Mar 2017

Traffic-Related Deaths on the Rise

Traffic-Related Deaths

Even with the increase in available vehicle safety features, traffic-related deaths continue to rise since the over-50-year low point in 2011. According to the National Safety Council, fatalities were said to have risen 6%, to over 40,000, during 2016 when compared to 2015 data, reaching the highest level since 2007. While logic would lead us to believe that continued focus on increasing vehicle safety features would result in fewer fatalities, this has not been the case. There are a number of theories surrounding this frightening progression.

An obvious culprit is distracted driving.  As quickly as new safety features are developed, new distractions, such as cell phones, arise. It’s now easier than ever for drivers’ attention to be pulled away from the road and onto their mobile devices. This is especially true for younger drivers who are more likely to be tempted by the buzzing of their cell phone.

This surge in traffic related deaths may also coincide with the economy rebounding and low gas prices, resulting in people driving more often. The improving economy has resulted in more people on the roadways going to and from work. This also results in more leisure travel, as more expendable income, paired with low fuel prices, is making it easier than ever for us to hit the roads for a weekend getaway.

A recent study has also pointed to a lack in safety laws as being a possible reason for this increase. An example of such is the seat-belt law in Virginia, which makes wearing a seat-belt required by law, but does not allow police officers to pull drivers over for not wearing it….a bit of a paradox. Another example is found in Texas, where only drivers under the age of 18 are ticketed for texting while driving. It’s these easily-correctable inconsistencies that are contributing to the rising numbers. If drivers aren’t corrected for doing something wrong or unsafe, it’s likely they won’t change their behavior.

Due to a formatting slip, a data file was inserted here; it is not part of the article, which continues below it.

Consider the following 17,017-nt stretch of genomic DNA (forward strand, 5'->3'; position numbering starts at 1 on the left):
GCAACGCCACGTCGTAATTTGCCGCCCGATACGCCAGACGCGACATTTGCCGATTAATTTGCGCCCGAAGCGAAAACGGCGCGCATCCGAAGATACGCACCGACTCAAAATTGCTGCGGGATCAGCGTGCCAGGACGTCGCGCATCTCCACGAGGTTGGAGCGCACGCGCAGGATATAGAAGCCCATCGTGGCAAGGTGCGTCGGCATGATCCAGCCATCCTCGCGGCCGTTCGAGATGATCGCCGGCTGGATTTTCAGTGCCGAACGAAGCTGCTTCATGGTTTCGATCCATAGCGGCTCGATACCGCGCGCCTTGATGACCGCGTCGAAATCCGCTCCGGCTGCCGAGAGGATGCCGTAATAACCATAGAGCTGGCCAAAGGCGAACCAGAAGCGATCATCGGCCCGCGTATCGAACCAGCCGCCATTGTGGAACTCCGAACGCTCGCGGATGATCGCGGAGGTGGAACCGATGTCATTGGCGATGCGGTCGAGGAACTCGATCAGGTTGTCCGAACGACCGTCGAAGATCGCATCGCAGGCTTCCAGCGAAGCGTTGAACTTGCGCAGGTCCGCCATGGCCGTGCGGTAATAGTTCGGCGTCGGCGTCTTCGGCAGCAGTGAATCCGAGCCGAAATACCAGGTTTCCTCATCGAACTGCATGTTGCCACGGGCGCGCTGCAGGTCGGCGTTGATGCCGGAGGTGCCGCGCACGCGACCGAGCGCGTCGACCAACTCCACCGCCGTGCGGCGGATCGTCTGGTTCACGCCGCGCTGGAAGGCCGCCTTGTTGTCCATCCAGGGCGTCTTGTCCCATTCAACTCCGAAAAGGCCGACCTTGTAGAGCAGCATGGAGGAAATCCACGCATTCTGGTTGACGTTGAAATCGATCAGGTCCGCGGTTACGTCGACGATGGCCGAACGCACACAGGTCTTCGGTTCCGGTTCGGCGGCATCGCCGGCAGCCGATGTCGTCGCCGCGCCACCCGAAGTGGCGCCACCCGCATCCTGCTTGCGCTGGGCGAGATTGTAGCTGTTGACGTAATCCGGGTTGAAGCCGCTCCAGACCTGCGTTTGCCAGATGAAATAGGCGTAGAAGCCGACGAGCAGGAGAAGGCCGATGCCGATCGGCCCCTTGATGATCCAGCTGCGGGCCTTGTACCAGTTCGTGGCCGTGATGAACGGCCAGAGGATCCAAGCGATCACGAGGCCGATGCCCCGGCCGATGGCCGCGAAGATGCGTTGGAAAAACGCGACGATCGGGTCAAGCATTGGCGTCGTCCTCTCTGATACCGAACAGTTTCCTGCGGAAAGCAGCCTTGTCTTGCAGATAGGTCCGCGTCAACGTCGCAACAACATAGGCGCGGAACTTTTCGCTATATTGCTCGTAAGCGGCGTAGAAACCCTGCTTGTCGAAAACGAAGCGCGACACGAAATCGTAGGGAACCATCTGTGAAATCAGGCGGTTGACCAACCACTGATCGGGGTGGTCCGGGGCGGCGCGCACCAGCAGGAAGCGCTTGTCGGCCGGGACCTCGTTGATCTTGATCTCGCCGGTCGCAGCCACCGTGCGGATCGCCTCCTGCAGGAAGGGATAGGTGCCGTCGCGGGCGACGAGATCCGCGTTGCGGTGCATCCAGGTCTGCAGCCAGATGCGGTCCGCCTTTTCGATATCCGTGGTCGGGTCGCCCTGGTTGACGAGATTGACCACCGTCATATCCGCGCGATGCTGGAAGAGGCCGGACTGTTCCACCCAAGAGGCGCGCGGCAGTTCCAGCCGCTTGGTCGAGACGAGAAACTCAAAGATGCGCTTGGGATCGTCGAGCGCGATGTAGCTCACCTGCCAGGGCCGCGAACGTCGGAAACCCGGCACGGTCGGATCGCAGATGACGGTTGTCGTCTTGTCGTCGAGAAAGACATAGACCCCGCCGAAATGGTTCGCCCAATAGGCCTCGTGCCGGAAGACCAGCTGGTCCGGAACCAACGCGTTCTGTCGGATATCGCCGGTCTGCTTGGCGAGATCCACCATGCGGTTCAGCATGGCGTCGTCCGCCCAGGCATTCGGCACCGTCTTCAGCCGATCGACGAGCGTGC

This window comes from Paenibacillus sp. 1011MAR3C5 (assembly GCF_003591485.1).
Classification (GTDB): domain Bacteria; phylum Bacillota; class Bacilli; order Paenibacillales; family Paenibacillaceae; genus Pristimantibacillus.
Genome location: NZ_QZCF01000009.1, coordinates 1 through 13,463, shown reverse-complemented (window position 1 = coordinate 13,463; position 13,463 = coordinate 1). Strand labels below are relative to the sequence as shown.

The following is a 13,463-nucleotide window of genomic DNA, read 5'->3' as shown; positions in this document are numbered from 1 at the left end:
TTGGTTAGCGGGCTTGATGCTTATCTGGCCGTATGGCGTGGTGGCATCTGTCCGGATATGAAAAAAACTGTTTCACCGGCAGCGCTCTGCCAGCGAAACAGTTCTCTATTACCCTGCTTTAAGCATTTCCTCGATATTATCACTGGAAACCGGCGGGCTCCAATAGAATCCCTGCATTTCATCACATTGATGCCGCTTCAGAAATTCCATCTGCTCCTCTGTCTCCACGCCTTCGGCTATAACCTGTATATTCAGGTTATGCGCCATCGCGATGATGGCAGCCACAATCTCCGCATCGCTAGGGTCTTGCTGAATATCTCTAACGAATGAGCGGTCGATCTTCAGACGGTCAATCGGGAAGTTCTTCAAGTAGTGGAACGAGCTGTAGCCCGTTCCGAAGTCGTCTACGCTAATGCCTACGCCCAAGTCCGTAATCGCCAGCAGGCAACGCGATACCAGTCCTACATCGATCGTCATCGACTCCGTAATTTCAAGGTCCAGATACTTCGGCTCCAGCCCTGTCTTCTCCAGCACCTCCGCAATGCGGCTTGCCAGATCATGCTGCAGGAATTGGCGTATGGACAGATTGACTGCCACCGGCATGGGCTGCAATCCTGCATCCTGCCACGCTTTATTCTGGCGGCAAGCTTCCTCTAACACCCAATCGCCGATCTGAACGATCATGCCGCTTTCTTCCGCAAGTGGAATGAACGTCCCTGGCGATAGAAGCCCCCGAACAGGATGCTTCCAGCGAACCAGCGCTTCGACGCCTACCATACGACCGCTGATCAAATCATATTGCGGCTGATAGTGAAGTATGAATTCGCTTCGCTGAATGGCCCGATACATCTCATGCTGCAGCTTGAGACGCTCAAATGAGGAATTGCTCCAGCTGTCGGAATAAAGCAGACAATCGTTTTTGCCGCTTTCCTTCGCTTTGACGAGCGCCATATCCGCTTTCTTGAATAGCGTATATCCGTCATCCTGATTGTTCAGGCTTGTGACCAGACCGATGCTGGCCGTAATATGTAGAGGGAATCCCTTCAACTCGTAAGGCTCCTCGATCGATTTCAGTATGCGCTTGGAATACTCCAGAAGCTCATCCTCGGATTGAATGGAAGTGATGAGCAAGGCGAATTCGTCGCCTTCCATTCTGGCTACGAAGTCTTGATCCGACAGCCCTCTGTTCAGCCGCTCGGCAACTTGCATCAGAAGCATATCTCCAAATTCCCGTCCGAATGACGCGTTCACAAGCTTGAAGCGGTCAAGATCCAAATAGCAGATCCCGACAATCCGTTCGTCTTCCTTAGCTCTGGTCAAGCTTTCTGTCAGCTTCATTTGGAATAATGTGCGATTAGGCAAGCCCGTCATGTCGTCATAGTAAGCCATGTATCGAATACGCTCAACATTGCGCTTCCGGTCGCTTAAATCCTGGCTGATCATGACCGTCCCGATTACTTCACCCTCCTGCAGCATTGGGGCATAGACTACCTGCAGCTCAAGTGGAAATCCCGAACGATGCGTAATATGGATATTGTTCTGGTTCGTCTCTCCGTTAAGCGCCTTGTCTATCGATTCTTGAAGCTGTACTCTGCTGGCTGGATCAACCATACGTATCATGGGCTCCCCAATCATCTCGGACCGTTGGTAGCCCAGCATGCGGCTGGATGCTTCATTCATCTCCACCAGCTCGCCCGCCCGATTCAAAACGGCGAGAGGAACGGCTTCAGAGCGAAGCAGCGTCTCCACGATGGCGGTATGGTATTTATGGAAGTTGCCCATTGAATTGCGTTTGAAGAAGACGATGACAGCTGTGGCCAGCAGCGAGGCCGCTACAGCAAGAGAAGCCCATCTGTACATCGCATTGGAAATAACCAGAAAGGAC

There has also been trend of increasing of highway speed limits across the nation, with 13 states increasing highway speed limits over the past three years. However, moves are currently being made in some states to reduce these limits due to the surge in traffic-related deaths. Counter-measures like this are extremely important in the effort to reduce traffic-related deaths. While you may be doing everything correctly while on the road, it’s also on our state legislatures to do what they can to keep the public roadways as safe as possible.

In the fleet world, these statistics outline the importance of additional vehicle safety features and company-mandated safety programs. Simple vehicle additions like front-end collision warning, lane-departure, and blind-spot monitoring can help to reduce the risks your drivers encounter when on the road. However, even with all of these additional safety systems, fatal accidents are still on the rise, bringing into question whether all of these new features are contributing to the issue by providing drivers with a false sense of security.

Although the level of risk they’re exposed to depends on both other drivers and our local governments’ progress in implementing the necessary safety laws, additional steps like this should only contribute to curtailing the rising trend of fatal accidents.

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